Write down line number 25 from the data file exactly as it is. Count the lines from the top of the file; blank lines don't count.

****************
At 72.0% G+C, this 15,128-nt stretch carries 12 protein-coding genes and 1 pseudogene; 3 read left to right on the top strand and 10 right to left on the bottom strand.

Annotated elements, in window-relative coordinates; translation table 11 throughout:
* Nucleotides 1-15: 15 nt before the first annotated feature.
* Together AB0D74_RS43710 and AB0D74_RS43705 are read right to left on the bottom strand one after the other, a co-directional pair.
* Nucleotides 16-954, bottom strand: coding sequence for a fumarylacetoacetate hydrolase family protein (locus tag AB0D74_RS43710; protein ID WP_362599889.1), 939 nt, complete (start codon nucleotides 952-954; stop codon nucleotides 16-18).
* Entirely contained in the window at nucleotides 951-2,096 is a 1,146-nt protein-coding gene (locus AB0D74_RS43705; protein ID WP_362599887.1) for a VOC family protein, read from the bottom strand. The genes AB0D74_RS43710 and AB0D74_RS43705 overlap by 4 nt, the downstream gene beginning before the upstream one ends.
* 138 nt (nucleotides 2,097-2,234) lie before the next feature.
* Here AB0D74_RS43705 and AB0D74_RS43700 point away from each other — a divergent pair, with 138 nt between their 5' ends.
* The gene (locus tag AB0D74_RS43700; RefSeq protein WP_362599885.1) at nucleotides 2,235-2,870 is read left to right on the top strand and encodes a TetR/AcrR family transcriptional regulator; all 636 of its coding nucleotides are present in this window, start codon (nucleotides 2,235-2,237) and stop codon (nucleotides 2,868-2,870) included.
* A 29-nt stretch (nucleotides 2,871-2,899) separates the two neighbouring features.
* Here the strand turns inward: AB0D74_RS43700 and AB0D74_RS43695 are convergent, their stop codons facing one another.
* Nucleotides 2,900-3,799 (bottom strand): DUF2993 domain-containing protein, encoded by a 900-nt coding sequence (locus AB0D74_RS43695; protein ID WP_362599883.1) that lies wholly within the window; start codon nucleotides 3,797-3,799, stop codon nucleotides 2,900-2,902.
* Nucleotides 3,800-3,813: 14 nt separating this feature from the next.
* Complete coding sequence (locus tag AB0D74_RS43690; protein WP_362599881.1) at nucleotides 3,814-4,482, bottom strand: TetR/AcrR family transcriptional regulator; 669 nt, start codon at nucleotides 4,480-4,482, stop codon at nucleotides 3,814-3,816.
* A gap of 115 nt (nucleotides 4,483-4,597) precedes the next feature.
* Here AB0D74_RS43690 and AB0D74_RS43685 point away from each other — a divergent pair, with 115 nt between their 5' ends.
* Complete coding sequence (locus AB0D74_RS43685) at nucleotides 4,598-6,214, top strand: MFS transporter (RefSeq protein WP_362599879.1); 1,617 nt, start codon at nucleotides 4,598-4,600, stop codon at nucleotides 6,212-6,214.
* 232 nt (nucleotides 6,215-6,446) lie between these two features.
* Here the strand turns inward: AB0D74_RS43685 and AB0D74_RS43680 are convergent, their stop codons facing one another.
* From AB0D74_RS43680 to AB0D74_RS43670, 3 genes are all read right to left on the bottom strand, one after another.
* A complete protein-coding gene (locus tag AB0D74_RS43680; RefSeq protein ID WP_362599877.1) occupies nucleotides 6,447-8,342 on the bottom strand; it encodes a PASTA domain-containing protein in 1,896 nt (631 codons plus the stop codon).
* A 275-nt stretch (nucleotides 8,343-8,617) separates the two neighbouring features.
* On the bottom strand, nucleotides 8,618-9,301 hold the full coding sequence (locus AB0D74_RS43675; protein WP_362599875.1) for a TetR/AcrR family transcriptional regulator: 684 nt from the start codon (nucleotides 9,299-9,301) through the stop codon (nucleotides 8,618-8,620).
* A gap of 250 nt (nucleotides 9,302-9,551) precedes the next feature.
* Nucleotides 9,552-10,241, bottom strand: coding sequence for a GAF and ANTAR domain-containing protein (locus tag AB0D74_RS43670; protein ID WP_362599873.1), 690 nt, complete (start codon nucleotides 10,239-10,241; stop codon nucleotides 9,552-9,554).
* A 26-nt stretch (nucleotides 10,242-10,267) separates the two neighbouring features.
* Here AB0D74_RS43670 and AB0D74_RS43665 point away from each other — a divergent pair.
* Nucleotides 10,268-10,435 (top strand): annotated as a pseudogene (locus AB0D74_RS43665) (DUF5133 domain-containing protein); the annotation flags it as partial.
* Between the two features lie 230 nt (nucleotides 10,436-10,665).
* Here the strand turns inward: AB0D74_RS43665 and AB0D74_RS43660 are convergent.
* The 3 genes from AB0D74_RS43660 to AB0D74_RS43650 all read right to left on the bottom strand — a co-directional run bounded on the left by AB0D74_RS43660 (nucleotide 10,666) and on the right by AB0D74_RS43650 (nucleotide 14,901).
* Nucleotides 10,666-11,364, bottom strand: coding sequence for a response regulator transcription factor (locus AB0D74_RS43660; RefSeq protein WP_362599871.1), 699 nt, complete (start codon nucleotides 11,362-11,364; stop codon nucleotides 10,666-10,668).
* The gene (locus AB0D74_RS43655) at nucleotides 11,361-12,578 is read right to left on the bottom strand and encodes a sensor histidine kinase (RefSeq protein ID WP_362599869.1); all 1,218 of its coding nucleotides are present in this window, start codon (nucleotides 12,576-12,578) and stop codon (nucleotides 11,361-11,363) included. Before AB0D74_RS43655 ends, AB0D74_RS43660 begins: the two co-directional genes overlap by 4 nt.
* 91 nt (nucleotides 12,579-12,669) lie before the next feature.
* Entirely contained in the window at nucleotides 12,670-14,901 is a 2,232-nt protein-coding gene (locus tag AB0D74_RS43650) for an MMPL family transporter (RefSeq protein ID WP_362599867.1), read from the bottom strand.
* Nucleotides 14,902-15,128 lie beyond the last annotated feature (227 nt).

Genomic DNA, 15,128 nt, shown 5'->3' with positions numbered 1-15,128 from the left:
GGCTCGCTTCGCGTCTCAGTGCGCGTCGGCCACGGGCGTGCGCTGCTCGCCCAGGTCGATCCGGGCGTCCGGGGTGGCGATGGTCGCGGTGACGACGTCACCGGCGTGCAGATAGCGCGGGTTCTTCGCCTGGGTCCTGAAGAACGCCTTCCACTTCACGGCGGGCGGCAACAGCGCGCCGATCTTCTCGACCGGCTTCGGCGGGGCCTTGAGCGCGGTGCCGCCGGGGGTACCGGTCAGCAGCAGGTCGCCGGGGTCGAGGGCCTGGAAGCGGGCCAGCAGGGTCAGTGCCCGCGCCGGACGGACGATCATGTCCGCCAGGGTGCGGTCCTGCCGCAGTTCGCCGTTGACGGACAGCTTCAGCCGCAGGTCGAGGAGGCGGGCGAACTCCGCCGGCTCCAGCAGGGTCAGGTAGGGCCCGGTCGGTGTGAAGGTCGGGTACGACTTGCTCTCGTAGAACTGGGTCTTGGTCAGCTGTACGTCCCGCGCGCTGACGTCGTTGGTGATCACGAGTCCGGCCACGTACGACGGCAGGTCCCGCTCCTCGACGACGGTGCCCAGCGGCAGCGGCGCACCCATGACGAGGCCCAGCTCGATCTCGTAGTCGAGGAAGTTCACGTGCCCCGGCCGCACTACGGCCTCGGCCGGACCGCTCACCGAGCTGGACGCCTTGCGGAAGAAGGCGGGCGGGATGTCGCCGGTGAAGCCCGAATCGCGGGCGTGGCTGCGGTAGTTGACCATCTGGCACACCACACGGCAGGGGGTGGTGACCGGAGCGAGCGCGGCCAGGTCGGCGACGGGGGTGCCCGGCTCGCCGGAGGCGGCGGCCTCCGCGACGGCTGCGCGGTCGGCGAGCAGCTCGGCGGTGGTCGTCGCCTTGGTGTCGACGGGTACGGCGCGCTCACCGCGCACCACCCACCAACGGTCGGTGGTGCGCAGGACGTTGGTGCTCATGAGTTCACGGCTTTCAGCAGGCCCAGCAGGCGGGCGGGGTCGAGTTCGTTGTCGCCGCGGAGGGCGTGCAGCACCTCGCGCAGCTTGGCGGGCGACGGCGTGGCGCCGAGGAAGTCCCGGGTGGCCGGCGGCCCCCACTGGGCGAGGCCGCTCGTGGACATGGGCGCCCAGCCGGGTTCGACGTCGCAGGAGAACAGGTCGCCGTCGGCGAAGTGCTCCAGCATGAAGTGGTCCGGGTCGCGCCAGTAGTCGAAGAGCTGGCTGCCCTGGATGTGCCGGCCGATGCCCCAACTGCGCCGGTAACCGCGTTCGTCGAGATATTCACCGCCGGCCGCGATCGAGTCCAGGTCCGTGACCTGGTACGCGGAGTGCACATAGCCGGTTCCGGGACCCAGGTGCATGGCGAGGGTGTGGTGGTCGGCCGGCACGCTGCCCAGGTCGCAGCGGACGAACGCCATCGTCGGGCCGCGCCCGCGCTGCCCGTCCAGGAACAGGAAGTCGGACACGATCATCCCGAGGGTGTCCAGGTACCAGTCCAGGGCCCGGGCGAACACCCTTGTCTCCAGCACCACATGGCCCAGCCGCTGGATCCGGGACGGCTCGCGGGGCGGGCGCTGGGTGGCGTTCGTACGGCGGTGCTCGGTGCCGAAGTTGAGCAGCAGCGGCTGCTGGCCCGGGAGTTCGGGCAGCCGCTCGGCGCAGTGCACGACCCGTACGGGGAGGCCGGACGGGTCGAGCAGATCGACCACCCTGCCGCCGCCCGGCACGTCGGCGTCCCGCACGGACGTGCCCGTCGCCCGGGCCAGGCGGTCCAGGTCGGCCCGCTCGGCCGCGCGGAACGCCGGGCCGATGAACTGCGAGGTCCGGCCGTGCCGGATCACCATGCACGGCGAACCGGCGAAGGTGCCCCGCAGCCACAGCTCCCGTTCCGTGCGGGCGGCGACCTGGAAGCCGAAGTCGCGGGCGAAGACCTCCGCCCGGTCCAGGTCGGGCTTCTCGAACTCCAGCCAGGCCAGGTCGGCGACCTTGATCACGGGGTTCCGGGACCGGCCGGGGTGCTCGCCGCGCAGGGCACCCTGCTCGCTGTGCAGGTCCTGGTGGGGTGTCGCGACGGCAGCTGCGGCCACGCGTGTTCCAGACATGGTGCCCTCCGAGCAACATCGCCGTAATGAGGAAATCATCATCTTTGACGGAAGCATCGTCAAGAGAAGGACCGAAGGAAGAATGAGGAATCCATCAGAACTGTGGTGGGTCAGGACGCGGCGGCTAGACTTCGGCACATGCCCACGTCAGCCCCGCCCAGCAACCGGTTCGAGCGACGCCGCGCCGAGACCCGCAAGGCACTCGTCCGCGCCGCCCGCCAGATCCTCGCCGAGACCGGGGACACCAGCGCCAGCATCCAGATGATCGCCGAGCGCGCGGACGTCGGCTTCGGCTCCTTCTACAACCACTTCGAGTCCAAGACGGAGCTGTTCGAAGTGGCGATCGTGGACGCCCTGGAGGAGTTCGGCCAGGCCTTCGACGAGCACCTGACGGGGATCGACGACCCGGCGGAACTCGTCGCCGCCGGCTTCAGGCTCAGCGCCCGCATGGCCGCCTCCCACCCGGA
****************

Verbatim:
* Nucleotides 9,552-10,241, bottom strand: coding sequence for a GAF and ANTAR domain-containing protein (locus tag AB0D74_RS43670; protein ID WP_362599873.1), 690 nt, complete (start codon nucleotides 10,239-10,241; stop codon nucleotides 9,552-9,554).